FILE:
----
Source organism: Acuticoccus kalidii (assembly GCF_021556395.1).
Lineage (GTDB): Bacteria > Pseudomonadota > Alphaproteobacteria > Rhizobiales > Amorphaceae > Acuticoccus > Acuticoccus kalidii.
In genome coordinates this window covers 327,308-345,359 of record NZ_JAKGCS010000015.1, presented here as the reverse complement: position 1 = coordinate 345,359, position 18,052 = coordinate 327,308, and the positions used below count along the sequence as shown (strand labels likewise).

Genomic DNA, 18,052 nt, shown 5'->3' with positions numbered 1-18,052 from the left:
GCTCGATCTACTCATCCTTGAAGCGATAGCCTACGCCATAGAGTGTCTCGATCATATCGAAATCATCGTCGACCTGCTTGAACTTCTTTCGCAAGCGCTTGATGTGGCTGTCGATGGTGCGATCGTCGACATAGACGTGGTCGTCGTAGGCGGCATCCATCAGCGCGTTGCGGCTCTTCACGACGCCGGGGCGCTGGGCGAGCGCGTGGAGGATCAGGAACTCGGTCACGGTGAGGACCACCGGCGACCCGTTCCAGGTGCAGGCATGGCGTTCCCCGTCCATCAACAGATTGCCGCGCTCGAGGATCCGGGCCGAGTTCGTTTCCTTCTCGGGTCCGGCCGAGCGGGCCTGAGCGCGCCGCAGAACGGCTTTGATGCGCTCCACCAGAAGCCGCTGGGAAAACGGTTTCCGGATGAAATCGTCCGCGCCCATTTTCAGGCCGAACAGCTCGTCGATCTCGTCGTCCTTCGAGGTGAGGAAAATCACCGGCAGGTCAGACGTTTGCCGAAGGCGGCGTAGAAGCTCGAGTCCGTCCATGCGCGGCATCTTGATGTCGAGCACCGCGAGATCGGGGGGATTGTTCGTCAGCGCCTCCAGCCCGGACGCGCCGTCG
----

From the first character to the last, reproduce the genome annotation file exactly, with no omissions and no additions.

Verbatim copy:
Source organism: Acuticoccus kalidii (assembly GCF_021556395.1).
Lineage (GTDB): Bacteria > Pseudomonadota > Alphaproteobacteria > Rhizobiales > Amorphaceae > Acuticoccus > Acuticoccus kalidii.
In genome coordinates this window covers 327,308-345,359 of record NZ_JAKGCS010000015.1, presented here as the reverse complement: position 1 = coordinate 345,359, position 18,052 = coordinate 327,308, and the positions used below count along the sequence as shown (strand labels likewise).

Genomic DNA, 18,052 nt, shown 5'->3' with positions numbered 1-18,052 from the left:
GCTCGATCTACTCATCCTTGAAGCGATAGCCTACGCCATAGAGTGTCTCGATCATATCGAAATCATCGTCGACCTGCTTGAACTTCTTTCGCAAGCGCTTGATGTGGCTGTCGATGGTGCGATCGTCGACATAGACGTGGTCGTCGTAGGCGGCATCCATCAGCGCGTTGCGGCTCTTCACGACGCCGGGGCGCTGGGCGAGCGCGTGGAGGATCAGGAACTCGGTCACGGTGAGGACCACCGGCGACCCGTTCCAGGTGCAGGCATGGCGTTCCCCGTCCATCAACAGATTGCCGCGCTCGAGGATCCGGGCCGAGTTCGTTTCCTTCTCGGGTCCGGCCGAGCGGGCCTGAGCGCGCCGCAGAACGGCTTTGATGCGCTCCACCAGAAGCCGCTGGGAAAACGGTTTCCGGATGAAATCGTCCGCGCCCATTTTCAGGCCGAACAGCTCGTCGATCTCGTCGTCCTTCGAGGTGAGGAAAATCACCGGCAGGTCAGACGTTTGCCGAAGGCGGCGTAGAAGCTCGAGTCCGTCCATGCGCGGCATCTTGATGTCGAGCACCGCGAGATCGGGGGGATTGTTCGTCAGCGCCTCCAGCCCGGACGCGCCGTCG